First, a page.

As a side effect of cleanup, lowering zinc contamination in the river system could cause an increase in phosphorous in the lake.

The EPA is not proposing to remove the 72 million tons of mining waste that sits at the bottom of Lake Coeur d'Alene. Its scientists say this material is not like to move, unless water chemistry changes. Instead, state, tribal, federal, and local governments are implementing a lake management plan to reduce the probability of metals being released from the sediments at the lake bottom.

The health of Lake Coeur d'Alene is a major concern for the Coeur d'Alene Tribes, which view the EPA plan as inadequate. The EPA provides "no funding" to cover the cost of implementing the lake management plan, passing costs along to tribal, state and local governments. "This is wrong," says tribal attorney Raymond Givens. "The cost of that must be paid as all other remedies (in the basin) are paid, through Superfund."

Spokane River

Lake Coeur d'Alene discharges about 3 tons of lead each year into the Spokane River.

The EPA says it would have to remove 50 percent of the lead from the basin before the Spokane River met federal water quality standards. Fine-grained toxic material washes through the lake and deposits as sediment within the 100-mile Spokane River floodplain. The EPA proposes to address lead pollution at 11 sites located within the first 16 miles downstream from the Idaho border. These areas will be monitored for recontamination.

Sediments at one beach close to the Idaho state line contain lead at twice the levels considered safe for recreation, as well as cancer-causing arsenic at nearly three times the safe limit, the EPA has reported. Other beaches have elevated arsenic levels.

But the EPA has decided to delay much work elsewhere in the Spokane basin until some "uncertain future date," according to the Spokane Tribes, which relies on the river for subsistence. The Spokane River has greater amounts of heavy metal contamination than the Clark Fork River in Montana, yet the EPA is putting far greater effort into cleaning up the Clark Fork. This suggests that if the Spokane River were not associated with the larger problems of the Basin, it would be receiving significantly more focused attention from EPA," the Spokane Tribes said in comments on the plan.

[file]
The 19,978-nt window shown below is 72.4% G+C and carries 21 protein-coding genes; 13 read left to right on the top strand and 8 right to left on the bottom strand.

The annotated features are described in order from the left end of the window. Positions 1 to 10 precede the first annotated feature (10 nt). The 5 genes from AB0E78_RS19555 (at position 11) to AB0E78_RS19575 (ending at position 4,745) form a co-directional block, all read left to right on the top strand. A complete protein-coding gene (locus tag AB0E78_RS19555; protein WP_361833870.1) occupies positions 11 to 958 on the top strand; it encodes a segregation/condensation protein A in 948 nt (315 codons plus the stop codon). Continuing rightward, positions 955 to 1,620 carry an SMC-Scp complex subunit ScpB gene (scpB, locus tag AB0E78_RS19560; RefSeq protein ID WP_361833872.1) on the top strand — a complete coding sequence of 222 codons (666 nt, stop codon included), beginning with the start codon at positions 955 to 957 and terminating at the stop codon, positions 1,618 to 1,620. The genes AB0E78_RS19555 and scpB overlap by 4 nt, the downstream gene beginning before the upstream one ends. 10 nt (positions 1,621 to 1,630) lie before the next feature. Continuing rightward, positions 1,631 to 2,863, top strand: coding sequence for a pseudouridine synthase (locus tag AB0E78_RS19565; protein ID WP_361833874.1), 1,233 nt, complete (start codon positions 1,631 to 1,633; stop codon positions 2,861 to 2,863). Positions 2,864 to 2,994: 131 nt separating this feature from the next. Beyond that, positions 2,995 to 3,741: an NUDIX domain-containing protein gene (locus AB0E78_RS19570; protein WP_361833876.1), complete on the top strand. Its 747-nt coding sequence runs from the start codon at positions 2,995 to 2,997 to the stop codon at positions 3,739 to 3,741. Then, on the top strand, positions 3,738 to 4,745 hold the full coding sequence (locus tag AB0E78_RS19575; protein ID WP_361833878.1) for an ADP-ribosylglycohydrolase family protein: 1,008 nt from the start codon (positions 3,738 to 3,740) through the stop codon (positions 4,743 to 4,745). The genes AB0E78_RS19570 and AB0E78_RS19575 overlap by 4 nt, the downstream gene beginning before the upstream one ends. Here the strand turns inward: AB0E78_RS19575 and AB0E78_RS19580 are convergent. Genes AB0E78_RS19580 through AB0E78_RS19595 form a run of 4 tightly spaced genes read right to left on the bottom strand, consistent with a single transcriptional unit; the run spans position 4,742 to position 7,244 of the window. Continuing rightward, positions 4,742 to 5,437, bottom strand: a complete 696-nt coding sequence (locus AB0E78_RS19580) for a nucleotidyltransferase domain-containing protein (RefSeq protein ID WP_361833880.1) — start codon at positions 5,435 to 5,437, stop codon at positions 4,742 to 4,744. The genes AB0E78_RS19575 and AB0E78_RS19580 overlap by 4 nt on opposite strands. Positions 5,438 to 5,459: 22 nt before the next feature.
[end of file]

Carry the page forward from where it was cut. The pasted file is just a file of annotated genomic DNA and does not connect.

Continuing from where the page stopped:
These things matter to the Spokane Tribes, who claim the cleanup "is not even protective of children in town, much less tribal children gathering water potatoes and pursuing other traditional activities as part of their cultural education and general lifestyles."

Tribal members who practice a subsistence lifestyle are directly impacted by cleanup decisions. In August 1999, the Washington State Departments of Ecology and Health, along with the Spokane Regional Health District, advised the public to avoid eating Spokane River fish, largely because rainbow trout, mountain whitefish and largescale suckers were found to contain high levels of PCBs. These fish also had higher than normal lead levels from the Washington/Idaho state line to just upstream of Nine Mile Dam.

A Washington Department of Ecology study in July 2001 found that pollution in the river can affect Spokane's drinking water supply. However, monitoring wells beneath the river have detected cadmium, lead and zinc in the aquifer at levels considered safe for drinking.

These metals eventually reach the Columbia River. In 1999, the U.S.G.S. reported the Columbia received 2,110 pounds of cadmium, 25,000 pounds of lead and 764,000 pounds of zinc from the Spokane-Coeur d'Alene system.

 

 

Paul Koberstein